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Learning from Children

I am breaking with my intended series on student boredom to reflect on, and share, recent observances that were anything but boring. Children. Children simply being children. What I saw was so moving that it is worthy of disrupting the flow of my posts. I'll get back to the intended topic next week.

I was privileged to attend an outdoor concert this past weekend at a magnificent Oregon coastal resort. The weather was spectacular. The setting was indescribably beautiful. The music was superb. As we sat on the lawn with several hundred of our new closest friends, we were treated to a rare, and delightful experience. One I am grateful for.

I only hope that others in the crowd derived some benefit from an unexpected pleasure that unfolded before our eyes. Perhaps, because I am an educator and have devoted my career to the care and wonder of children, the impact on me was unique. If that is the case, all I can say is that it's unfortunate. Children have a lot to teach us, if we only pay attention.

Here's what I observed and relished. As the music lifted us up, a small gathering of children assembled in front of the stage. Initially, there were four or five of them, between the ages of perhaps four and nine. They immediately found all manner of engagement with the music in ways that were natural, instinctive and uninhibited. They simply felt it. They danced, they tumbled, jumped, ran and chased; with a sense of abandon that suggested they didn't have a care in the world beyond the joy of the moment. They adapted their play as the musical selections changed, altering the rhythm and tempo of their movement and play.

Soon, the initial group was joined by others; each curious and eager to participate in the fun they observed unfolding on the grass. Without exception, each new child was greeted, welcomed and invited to join the festivities. It didn't matter their age, size, manner of dress or skin color. Each, and all, enjoyed equal, unconditional acceptance. I was particularly moved by the experience of a tiny little brown-skinned girl. She was timid and cautious as she approached what was now a circle of play. Without hesitation or deliberation, the circle broke to invite her in - as two larger hands grasped each of her tiny ones.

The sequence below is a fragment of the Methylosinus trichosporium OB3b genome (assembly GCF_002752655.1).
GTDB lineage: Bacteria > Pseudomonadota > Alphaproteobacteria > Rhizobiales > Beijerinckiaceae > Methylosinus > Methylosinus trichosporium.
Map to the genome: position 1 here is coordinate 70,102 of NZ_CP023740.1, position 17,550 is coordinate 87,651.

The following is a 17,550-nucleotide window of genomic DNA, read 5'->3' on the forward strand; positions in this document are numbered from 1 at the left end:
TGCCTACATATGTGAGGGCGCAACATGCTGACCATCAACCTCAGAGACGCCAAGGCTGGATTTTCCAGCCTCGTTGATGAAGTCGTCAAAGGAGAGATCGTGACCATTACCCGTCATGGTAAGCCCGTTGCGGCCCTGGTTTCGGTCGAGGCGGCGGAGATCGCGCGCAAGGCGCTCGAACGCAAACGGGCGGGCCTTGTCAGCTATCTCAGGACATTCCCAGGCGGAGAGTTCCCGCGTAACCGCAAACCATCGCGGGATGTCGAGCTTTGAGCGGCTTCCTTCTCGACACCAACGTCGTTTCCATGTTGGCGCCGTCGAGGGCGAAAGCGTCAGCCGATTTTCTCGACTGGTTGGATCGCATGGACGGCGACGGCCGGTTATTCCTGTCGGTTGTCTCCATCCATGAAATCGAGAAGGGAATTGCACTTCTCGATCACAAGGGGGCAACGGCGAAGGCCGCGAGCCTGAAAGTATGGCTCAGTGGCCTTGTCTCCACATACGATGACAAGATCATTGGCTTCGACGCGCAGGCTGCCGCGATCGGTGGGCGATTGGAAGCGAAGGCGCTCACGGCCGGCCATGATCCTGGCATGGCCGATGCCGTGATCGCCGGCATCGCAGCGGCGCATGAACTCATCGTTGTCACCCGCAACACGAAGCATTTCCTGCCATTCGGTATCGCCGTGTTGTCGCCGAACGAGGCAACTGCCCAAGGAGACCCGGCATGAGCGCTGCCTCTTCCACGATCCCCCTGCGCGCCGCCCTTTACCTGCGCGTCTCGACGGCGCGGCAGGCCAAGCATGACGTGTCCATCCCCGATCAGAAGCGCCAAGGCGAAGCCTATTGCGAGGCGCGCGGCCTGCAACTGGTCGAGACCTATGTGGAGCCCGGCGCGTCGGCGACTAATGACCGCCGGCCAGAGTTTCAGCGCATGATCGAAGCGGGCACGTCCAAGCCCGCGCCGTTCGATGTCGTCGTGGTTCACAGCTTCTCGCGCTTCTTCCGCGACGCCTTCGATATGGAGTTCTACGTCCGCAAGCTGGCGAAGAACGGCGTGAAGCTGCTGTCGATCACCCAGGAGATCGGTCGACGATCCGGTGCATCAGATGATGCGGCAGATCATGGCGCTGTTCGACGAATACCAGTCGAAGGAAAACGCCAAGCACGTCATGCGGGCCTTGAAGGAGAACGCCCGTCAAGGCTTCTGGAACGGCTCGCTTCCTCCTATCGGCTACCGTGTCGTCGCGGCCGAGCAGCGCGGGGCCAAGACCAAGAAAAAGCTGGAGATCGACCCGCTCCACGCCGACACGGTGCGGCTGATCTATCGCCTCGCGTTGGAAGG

At one point, a little boy appeared on the lawn with a blue and white inflatable beach ball. While the ball was clearly his, it soon, and easily, became "our ball" as the games expanded to embrace this new element: something so simple and common-place that it became a magnificent part of their play. Eventually, there was a dispute over this toy. The children, big and small, assembled and, literally, "circled" the issue. Without apparent dispute or the need for any adult intervention, the kids fluidly found an acceptable solution to this temporary dilemma and the play resumed. Amazing.

Why should I be amazed? Children are brilliant and are excellent teachers. In a few memorable moments, these "teachers" reminded me of five things:

1) Music is a universal language.

2) Children poses the innate ability to create.

3) Children are natural problem solvers.

4) Children, if allowed, are inclusive.

5) Adults, who frequently hover and interfere, need to get out of the way.

And then, the educator in me kicked in. What should I be learning by watching these children at play? I didn't have to deliberate for long.

  • As an educator, I am a learner first, and a teacher second.

  • Creativity cannot be forced. Rather, it must be allowed.

  • Some children may learn hatred and intolerance, against their basic nature, somewhere. It must never be at school.

  • The role of adults in education is to facilitate and guide, not demand and mandate.

  • Playing / breathing / laughing / learning are natural and should be deliberately incorporated in any learning environment that hopes to be relevant.

In an instance as a learner, I returned to "relevance:" a topic that in my humble, though accurate, opinion is an indisputable key to elevate learning and inhibit boredom. What if these behaviors and attitudes I observed in these children were common in American classrooms? That just might lead us toward The Education Kids Deserve.

Perhaps, this post is more significant in addressing the topic of student boredom than I had anticipated. Kids have a lot to teach us, if we just observe and listen.

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